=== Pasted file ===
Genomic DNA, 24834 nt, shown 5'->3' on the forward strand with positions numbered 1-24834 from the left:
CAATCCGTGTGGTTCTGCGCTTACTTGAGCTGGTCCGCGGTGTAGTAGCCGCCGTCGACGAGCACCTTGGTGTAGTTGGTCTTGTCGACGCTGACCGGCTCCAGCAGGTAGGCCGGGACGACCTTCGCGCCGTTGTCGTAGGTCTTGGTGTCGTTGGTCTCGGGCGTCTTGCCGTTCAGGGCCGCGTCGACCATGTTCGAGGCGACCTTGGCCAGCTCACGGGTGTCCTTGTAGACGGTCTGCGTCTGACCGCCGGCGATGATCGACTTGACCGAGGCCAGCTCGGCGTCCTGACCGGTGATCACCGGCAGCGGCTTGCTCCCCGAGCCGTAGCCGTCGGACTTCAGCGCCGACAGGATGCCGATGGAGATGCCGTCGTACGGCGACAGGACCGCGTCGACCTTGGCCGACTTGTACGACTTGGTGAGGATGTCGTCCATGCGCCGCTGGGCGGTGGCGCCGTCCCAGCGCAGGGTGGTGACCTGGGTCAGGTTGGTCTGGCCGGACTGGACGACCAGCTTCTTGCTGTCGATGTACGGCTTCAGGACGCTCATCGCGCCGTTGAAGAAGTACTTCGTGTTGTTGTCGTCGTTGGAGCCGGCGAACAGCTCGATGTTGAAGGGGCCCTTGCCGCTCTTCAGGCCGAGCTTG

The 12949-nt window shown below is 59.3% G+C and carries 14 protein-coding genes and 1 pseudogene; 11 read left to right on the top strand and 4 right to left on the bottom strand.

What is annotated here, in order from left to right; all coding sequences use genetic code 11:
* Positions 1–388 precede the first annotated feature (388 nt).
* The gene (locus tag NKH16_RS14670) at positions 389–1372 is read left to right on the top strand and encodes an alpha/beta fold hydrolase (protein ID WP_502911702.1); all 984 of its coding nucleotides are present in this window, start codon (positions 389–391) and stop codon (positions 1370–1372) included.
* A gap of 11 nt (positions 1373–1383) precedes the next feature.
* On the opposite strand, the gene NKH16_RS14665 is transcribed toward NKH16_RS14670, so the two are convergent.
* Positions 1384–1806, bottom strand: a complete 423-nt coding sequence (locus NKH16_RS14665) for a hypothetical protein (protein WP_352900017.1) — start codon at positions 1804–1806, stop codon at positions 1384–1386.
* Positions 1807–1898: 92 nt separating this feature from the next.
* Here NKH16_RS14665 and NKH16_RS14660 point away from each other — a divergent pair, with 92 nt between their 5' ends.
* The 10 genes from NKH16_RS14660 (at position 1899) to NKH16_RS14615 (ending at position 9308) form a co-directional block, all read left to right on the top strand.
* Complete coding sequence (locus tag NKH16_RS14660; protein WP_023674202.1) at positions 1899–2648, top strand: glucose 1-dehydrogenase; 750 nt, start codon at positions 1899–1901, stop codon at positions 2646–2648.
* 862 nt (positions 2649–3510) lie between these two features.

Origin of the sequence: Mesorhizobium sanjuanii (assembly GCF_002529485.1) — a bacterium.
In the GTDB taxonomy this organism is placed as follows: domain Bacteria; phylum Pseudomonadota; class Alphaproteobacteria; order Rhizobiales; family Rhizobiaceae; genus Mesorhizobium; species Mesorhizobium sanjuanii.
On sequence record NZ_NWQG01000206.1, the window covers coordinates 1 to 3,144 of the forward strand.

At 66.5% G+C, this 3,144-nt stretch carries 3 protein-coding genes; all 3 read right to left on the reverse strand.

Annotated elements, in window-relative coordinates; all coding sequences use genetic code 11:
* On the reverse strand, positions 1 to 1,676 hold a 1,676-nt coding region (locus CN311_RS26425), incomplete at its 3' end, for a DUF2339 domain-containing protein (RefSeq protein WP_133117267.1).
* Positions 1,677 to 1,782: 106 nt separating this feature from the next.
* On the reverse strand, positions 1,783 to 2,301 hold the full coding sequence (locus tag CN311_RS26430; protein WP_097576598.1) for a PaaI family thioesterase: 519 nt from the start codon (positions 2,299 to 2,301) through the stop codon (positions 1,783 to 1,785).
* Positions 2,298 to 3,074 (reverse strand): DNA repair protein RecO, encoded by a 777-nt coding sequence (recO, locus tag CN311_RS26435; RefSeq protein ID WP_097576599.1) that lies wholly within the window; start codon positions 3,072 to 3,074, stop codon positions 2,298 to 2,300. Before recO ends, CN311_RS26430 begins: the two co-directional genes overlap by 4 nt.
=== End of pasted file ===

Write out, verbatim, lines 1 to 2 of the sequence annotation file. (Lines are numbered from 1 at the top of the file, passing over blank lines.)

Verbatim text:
Genomic DNA, 24834 nt, shown 5'->3' on the forward strand with positions numbered 1-24834 from the left:
CAATCCGTGTGGTTCTGCGCTTACTTGAGCTGGTCCGCGGTGTAGTAGCCGCCGTCGACGAGCACCTTGGTGTAGTTGGTCTTGTCGACGCTGACCGGCTCCAGCAGGTAGGCCGGGACGACCTTCGCGCCGTTGTCGTAGGTCTTGGTGTCGTTGGTCTCGGGCGTCTTGCCGTTCAGGGCCGCGTCGACCATGTTCGAGGCGACCTTGGCCAGCTCACGGGTGTCCTTGTAGACGGTCTGCGTCTGACCGCCGGCGATGATCGACTTGACCGAGGCCAGCTCGGCGTCCTGACCGGTGATCACCGGCAGCGGCTTGCTCCCCGAGCCGTAGCCGTCGGACTTCAGCGCCGACAGGATGCCGATGGAGATGCCGTCGTACGGCGACAGGACCGCGTCGACCTTGGCCGACTTGTACGACTTGGTGAGGATGTCGTCCATGCGCCGCTGGGCGGTGGCGCCGTCCCAGCGCAGGGTGGTGACCTGGGTCAGGTTGGTCTGGCCGGACTGGACGACCAGCTTCTTGCTGTCGATGTACGGCTTCAGGACGCTCATCGCGCCGTTGAAGAAGTACTTCGTGTTGTTGTCGTCGTTGGAGCCGGCGAACAGCTCGATGTTGAAGGGGCCCTTGCCGCTCTTCAGGCCGAGCTTG